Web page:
This guitar, one of the few to survive from the early 17th century, is attributed to Jacob Stadler, a German stringed instrument maker who worked in Italy. It will go up for auction soon.
Naples, first half of the 17th century, attributed to Jacob Stadler, round-backed guitar with alternating bone and ebony strips, the back of the neck, fret markers and headstock decorated with ivory and ebony marquetry, contemporary parchment rosette by Elena Dal Cortivo placed in the original mother-of-pearl rosette, l. 93 cm/36.61 in.
At Vichy Enchères on May 1, a Paris-made guitar by Alexandre Voboam from the second half of the 17th century fetched €57,150, doubling its estimate. The price was right: although the Voboams dominated French-produced guitars and viole da gamba from 1630 to 1720, few of their instruments have come down to us. It is therefore easy to imagine how much excitement this guitar from the first half of the 17th-century might cause. professional musicians, collectors of instruments and objets d’art and European museums will all be in the race, say luthiers Françoise and Daniel Sinier de Ridder, the auction’s experts and consultants. In addition to its rarity, the guitar is perfectly playable, as its table was modified in the 20th century, though it still has its original number of strings (five paired).
The guitar is attributed to Jacob Stadler. While lacking the fame of Antonio Stradivari (1644-1737), who is remembered for his violins but also made harps, zithers, violas, cellos, mandolins and guitars, five of which have survived, Stadler was also an outstanding stringed instrument maker. He was born c. 1585-1590 in Füssen, a small Bavarian town and the cradle of stringed instrument making in Europe. A lute at the Cité de la Musique in Paris—which illustrates the quality and elegance of his craftsmanship—attests that he was in Naples by 1613. The museum also has a guitar from the 1620s. Others, dated 1624 and 1628, are now in public and private collections in London, Marseille, Rome, Vienna, Rome and Leipzig. Only some of them—more guitars than lutes—are dated. Others have not (yet) been authenticated or attributed. A certain Michele Stadler—perhaps Jacob’s son—also worked in Naples and then Rome from the 1630s to 1660.
The Vogue for Marquetry
Luthiers did not start affixing their stamps until the 18th and more particularly the 19th century—if illustrious musicians allowed them to, and if customers did not prefer having their initials inscribed on the instrument. No one knows who commissioned the guitar here. A famous musician? A high-ranking public figure? Nor is it known whether Stadler made more modest instruments—the sort in less precious woods like maple, cypress or yew often found abandoned or broken. In any case, this guitar is more than an instrument; it is a work of art. Sumptuous bone and ebony strips alternate on the sides, neck and table and the marquetry features intricate, lacy patterns of mother-of-pearl and ivory, which in Naples was deemed more precious than bone, unlike in Venice.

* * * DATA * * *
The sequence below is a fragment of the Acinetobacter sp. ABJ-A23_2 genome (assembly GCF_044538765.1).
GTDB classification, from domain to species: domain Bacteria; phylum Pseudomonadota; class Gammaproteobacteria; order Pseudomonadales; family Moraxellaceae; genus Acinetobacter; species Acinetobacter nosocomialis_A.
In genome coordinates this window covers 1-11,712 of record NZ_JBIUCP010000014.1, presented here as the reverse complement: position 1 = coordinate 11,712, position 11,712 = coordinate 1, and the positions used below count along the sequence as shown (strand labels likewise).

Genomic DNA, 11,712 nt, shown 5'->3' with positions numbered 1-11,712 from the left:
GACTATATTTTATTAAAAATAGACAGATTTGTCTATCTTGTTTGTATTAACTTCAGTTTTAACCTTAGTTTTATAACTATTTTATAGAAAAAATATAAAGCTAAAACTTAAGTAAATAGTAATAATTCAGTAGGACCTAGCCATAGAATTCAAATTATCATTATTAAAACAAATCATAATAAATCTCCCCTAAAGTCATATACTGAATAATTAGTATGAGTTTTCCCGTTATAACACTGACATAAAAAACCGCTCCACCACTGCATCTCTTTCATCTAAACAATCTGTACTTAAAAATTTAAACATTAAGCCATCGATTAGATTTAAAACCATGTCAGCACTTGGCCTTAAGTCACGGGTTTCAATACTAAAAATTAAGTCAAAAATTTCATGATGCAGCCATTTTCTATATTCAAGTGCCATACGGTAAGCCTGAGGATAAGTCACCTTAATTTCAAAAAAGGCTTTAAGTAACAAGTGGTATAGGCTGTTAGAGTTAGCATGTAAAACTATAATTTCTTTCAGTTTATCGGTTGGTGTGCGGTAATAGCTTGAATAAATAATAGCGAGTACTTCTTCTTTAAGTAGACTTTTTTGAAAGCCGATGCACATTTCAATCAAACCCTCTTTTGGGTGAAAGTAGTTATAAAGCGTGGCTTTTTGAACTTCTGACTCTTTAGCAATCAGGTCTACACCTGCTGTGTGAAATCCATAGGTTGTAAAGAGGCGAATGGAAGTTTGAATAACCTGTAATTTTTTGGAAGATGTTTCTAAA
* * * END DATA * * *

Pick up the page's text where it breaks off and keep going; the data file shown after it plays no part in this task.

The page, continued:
Luthiers were allowed to create geometrical patterns of nets, checkerboards, stripes and pistagnes—small black and white rhombuses connected to each other: a French specialty. However, figurative designs, such as pastoral, hunting or musical scenes, were forbidden, and foliage was the exclusive realm of the chessboard and fancy article makers, from whom luthiers—and fan-makers—purchased tortoiseshell, mother-of-pearl, bone, ivory and other precious materials. After 1720, exotic woods—Brazilian rosewood and Cuban mahogany—supplanted marquetry. One detail is important: the guitar here was not, unlike others, modified into the six-course instrument invented simultaneously in Paris and Naples in around 1780-1790. It has ten strings, or more precisely five paired strings (five courses). Contrary to popular belief, they were not made from the guts of cats (whose meowing sounds like a bad musician!) but from those of sheep, goats or kids (young goats). They were washed and wound by the maker himself, who also bought the bones, skin and sinews needed for the glue and the parchment decoration from butchers. Some strings were overspun, i.e. covered in silver, copper, brass or bronze to make them sound better. Around 1770, a Neapolitan string-maker established in Lyon, France, provided metal-wound silk strings. The invention of nylon in the 1930s spelled the end of natural materials.
France and Italy
In Stadler’s day, quality guitars, whether for ceremonial or more lowly purposes, were made in several countries: France, where Louis XIV abandoned the lute for this instrument, thus making it fashionable, as did Jean-Baptiste Lully; Germany; and Italy, which produced flat- and round-backed instruments. In the 18th century, the guitar was French and even Parisian. In the next, Italy, Austria, Germany and England joined in the concert. Musicians and composers traveled from one court to another, their instruments arousing envy or at least curiosity. The six-course guitar was a hit in the Romantic period. In Spain, it was not until Antonio de Torrès (1817-1892) that the instrument crossed the Pyrenees and won over a worldwide audience. "Nothing is more beautiful than a guitar, except perhaps two," said Frederic Chopin.